Interwoven with this story is another: the story of Snyman and his elderly father, a retired minister of the Dutch Reformed Church and one time chaplain-general of the AWB. Father accompanies son on his journey by means of regular phone calls, constantly trying to convince his boy to return home to Ventersdorp. It is through these conversations – in the clash between old-fashioned (though well-meaning) conservatism and progressive curiosity propelled by a sense of displacement – that Snyman’s convictions become clear. In trying to explain his aimless wanderings to his father, he is explaining them to himself. His conflicted relationship with his father (anger and frustration intermeshed with intense love) is also his relationship with his fatherland. And it is this conflicted relationship that brings forth the discomfort he feels about nostalgia, a discomfort about an affectionate longing for a bygone world – the world of his father – that is disappearing around him.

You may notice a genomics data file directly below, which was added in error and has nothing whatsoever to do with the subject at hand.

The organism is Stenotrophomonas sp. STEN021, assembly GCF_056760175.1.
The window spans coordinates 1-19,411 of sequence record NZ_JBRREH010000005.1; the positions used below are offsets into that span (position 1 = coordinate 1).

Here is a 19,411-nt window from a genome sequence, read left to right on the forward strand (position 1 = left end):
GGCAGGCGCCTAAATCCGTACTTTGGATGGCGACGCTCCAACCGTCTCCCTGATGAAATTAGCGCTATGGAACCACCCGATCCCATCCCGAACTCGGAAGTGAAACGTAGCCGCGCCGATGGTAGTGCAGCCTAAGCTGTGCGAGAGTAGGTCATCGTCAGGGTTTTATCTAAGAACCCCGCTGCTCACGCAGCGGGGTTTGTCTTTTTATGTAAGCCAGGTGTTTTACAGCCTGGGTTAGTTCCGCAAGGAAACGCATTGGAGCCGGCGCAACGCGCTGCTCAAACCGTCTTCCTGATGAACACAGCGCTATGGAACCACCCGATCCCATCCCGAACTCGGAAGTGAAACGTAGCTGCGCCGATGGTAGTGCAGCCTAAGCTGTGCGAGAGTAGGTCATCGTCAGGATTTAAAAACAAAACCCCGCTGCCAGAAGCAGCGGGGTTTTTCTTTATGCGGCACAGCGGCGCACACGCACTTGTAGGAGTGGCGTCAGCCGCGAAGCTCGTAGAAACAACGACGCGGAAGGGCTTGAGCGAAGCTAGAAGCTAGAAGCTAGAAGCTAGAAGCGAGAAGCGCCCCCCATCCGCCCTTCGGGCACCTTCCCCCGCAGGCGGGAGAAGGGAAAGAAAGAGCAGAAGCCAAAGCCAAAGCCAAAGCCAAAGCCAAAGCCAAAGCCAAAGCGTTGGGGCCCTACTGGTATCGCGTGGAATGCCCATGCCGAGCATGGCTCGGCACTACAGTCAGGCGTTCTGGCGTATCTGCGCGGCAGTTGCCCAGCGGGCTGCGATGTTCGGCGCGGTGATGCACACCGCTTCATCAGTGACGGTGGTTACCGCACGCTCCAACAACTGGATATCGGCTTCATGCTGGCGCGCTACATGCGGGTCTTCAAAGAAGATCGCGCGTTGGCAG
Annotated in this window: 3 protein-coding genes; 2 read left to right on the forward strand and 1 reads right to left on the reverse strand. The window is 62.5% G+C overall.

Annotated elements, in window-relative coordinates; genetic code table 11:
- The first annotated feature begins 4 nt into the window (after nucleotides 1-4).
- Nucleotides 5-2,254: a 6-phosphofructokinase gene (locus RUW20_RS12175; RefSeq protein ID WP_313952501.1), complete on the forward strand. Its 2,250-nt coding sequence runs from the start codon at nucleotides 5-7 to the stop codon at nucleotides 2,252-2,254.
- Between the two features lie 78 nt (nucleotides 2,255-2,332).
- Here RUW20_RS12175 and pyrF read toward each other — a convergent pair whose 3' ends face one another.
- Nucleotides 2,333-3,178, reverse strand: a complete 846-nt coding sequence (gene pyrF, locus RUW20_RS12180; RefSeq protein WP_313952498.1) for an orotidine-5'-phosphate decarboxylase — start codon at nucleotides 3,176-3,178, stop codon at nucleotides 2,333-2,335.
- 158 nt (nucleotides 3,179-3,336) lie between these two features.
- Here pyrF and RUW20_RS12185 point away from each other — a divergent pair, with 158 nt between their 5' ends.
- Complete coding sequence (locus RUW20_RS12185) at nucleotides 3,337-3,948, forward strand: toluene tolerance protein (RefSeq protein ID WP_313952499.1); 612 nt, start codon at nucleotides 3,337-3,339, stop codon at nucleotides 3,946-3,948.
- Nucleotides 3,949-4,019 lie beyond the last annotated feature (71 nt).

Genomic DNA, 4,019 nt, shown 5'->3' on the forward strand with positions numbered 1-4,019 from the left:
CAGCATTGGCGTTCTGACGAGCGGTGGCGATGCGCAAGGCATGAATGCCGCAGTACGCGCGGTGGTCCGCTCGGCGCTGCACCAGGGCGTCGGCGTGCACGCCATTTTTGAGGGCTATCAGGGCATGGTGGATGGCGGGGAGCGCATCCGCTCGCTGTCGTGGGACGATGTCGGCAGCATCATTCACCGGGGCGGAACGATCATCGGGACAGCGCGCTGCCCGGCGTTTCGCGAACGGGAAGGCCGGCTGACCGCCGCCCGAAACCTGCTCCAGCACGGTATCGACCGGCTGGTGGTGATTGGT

The term “nostalgia” was coined, Snyman explains, by the German doctor Johannes Hofer in 1688 when he observed the mental condition of soldiers fighting in a foreign country, longing for their fatherland. Hofer later noted that it was not just the ailment of soldiers but of anyone who felt they had lost their fatherland – or whose fatherland had become unfamiliar to them. Snyman says, for example, that he has never lived on a farm, but that somewhere inside him he sometimes feels there is one.
The farm in me is all the farms I’ve come across and got to know and learnt to love in my life. The farms in history books – farms where homes were burnt down – also help make up my farm. [...] Is that why we feel a little sad whenever we see the ruin of a farmyard next to the road? Is it because we feel the farm inside of us is also changing? As if the life we’ve known ever since we can remember is disappearing? (69)
But what is the significance of this longing? Observing the past through the lens of nostalgia almost always accentuates the positive and eliminates the negative. Snyman warns against it, and is worried that his writing has come to be associated with such a move. “We’ll have to think carefully about what exactly nostalgia means and how it can stall one’s life,” he commented to Rapport. “We Afrikaners long for the past so much these days that we begin to forget things. It is dangerous.” It is the nostalgia of the Afrikaners, he explains to his father, that is making them feel like strangers in their own country – “our longing for the past is so strong it’s making us believe we’re innocent” (134).